LONDON (Reuters) - German bond yields and the euro rebounded on Thursday and European banking shares were whipsawed as doubts crept in about the effectiveness of the ECB’s decision to cut interest rates and pledge an indefinite supply of asset purchases.
The ECB cut its deposit rate by 10 basis points to a record low of -0.5%, promised that rates would stay low for longer and said it would restart bond purchases at a rate of 20 billion euros a month from Nov. 1.
It also eased the terms of its long-term loan facility to banks and said it would introduce a multi-tier deposit rate facility to help them.
The package of measures initially cheered investors whose expectations for aggressive easing had recently been dented by some ECB policymakers’ comments.
Italy’s 10-year bond yield fell to a record low at 0.76%, pushing the gap over German peers to 136 basis points — its tightest since May 2018 while German long-dated bonds saw yields tumble as much as 11 basis points on the day.
But over the course of Mario Draghi’s press conference, German borrowing costs crept higher while the euro rose off lows
By 1430 GMT, the 10-year Bund yield was marginally higher on the day at -0.56% — having fallen as much 8 bps. Two-year yields were up 8 bps at -0.74%.
“It was a big package but in the press conference, there was a bit of realization that monetary policy is running into limitations,” said Rainer Guntermann, a rates strategist at Commerzbank in Frankfurt
“Draghi stressed the need for fiscal spending, maybe that has taken the market down a bit.”
The euro rebounded sharply from its earlier losses and was last up 0.4% at $1.1051, having earlier traded as low as $1.0927 - within a whisker of a 28-month low of $1.0926 touched earlier this month.
Analysts said the euro’s rise came after Draghi told reporters there had been no discussion about raising bond issuer limits within the asset purchase program. That introduced doubts over how long the QE program could last, while his repeated calls for fiscal stimulus also supported the single currency, they said.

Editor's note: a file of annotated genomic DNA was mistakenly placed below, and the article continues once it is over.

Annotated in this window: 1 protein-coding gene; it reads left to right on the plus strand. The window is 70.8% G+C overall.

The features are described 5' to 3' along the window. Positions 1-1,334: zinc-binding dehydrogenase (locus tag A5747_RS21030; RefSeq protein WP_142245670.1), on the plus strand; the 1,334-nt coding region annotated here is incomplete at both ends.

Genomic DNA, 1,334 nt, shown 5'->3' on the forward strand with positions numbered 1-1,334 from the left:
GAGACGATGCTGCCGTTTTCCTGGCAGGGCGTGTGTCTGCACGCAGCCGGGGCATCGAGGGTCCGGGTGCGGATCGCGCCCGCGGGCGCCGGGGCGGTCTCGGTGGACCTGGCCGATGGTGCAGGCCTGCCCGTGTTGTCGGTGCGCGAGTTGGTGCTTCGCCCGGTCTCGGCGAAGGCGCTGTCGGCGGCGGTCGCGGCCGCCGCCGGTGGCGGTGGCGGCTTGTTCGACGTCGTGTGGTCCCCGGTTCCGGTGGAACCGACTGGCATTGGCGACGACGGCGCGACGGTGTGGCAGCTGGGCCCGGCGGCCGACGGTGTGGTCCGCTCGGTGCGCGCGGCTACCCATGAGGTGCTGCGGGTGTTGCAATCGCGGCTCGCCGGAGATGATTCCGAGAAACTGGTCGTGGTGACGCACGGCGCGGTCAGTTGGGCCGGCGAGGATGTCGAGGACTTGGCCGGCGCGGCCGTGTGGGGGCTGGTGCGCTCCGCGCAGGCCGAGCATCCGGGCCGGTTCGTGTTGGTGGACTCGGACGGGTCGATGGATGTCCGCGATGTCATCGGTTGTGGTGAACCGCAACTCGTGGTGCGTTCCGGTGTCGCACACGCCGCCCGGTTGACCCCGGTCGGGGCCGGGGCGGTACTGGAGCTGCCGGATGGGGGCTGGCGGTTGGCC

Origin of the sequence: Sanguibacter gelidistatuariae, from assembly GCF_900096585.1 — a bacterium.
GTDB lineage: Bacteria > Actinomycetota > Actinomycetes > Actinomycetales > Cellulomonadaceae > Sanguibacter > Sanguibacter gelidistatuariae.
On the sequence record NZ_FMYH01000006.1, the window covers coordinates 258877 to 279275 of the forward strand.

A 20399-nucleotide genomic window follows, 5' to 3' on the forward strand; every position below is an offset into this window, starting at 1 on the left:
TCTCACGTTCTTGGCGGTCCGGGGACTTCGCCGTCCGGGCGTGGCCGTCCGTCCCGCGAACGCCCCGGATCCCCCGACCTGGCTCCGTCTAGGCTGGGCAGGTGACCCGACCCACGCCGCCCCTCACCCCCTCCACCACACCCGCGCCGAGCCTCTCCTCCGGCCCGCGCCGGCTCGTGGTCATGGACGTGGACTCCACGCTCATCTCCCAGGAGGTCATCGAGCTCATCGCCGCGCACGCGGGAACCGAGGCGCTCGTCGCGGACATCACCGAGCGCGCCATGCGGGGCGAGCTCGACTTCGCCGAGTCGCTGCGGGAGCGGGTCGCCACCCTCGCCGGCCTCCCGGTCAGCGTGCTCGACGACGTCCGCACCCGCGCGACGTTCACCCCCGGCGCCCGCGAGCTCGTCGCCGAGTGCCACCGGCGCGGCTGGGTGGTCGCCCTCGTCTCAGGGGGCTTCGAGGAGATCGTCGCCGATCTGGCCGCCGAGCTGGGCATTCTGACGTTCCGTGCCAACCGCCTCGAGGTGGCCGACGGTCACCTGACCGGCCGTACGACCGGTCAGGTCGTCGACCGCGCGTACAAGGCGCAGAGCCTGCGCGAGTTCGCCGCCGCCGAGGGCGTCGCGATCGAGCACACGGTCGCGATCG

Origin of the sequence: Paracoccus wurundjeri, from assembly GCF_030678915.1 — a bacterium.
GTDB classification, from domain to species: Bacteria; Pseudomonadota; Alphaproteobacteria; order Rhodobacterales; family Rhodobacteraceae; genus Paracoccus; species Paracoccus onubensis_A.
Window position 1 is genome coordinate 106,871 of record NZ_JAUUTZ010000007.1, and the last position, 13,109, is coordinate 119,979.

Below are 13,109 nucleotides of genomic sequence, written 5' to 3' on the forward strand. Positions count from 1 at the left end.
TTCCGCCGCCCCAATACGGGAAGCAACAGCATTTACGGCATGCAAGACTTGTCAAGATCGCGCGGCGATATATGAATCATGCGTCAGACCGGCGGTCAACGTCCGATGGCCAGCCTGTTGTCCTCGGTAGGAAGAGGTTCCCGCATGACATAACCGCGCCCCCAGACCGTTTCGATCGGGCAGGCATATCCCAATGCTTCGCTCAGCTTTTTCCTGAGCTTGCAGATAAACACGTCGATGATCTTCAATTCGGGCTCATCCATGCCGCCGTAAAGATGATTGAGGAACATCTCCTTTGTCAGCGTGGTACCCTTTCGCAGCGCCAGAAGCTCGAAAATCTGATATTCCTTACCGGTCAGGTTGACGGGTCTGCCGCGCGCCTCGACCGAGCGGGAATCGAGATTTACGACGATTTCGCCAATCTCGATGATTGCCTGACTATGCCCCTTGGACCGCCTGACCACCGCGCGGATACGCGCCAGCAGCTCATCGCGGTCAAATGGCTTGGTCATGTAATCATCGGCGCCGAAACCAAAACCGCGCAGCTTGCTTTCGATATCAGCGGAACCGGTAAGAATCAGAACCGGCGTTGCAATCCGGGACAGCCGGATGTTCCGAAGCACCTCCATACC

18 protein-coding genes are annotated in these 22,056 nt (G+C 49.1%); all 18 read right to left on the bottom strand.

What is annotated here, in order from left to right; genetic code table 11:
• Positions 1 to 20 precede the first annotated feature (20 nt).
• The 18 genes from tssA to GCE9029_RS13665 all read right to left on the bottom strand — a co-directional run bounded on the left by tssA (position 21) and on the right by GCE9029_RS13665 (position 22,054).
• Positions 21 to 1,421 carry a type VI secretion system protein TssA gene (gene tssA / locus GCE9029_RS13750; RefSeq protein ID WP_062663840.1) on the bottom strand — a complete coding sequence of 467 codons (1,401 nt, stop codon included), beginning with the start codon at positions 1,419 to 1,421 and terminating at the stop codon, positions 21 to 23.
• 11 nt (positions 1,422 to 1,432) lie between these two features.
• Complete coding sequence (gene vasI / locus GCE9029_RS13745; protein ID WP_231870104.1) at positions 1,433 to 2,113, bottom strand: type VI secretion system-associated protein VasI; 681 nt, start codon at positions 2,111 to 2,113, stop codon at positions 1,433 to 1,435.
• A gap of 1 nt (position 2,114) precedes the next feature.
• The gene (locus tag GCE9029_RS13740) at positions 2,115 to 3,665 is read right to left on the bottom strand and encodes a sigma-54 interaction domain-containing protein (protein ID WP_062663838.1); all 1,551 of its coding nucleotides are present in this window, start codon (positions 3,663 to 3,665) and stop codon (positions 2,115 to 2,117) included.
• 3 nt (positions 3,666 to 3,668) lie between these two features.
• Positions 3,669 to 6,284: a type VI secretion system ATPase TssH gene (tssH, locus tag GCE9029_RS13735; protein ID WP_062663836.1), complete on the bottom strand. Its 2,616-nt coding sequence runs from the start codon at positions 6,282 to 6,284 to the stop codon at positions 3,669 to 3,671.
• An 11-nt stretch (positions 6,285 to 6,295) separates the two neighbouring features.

“The price action confirms that the markets worry that the ECB is certainly running out of options,” said Valentin Marinov, Head of G10 FX strategy at Credit Agricole.
“The announced easing package looks like another compromise between the doves and hawks at the Governing Council. There might be some upside risks for the euro from here.”
(Graphic: Italy yields fall sharply, here)
Reports of a interim U.S./China agreement to delay trade tariffs also boosted stock markets and dented safe-haven bonds, making it difficult to read the market signals on the ECB’s policy decisions.
Euro zone stocks had a volatile session. After a brief jump following the ECB announcement, the market then fell into the red, only to recover some ground to trade 0.3% higher..
Investors trained their sights on euro zone bank shares, given the negative impact of sub-zero interest rates on lenders’ profits. An index of bank shares first jumped 1.6%, then fell back by a similar amount before clawing back those losses.
“Today’s release in our view has some marginal positives but is far from a panacea for banks’ profitability,” Morgan Stanley analysts told clients.
However, an index used by investors to gauge credit risk on European financial debt including bank bonds — the iTraxx Europe Senior Financials index — dropped as much as 7 bps on the day, according to Tradeweb data.
The prospect of QE and the measures to help banks also bolstered sentiment on peripheral markets, especially Italy and Spain where 10-year borrowing costs slipped 5-10 bps.
(Graphic: Bank shares roller coaster, here)
One positive for the ECB was the uptick in inflation expectations following its policy announcement.
A key market gauge of long-term inflation expectations shot up to 1.32%, their highest level since late-July, as the ECB’s policy action boosted confidence in the central bank’s ability to lift inflation.
It had been at 1.26% earlier in the day.
“The main point to take away is that QE is here to stay and the ECB has joined the Bank of Japan in having an open-ended program,” said Salman Ahmed, chief investment strategist at Lombard Odier Investment Managers.
“Effectively Mr Draghi has sent a signal: ‘as long as it takes’”.
Reporting by the London Markets Team; Writing by Dhara Ranasinghe; Editing by Sujata Rao and Toby Chopra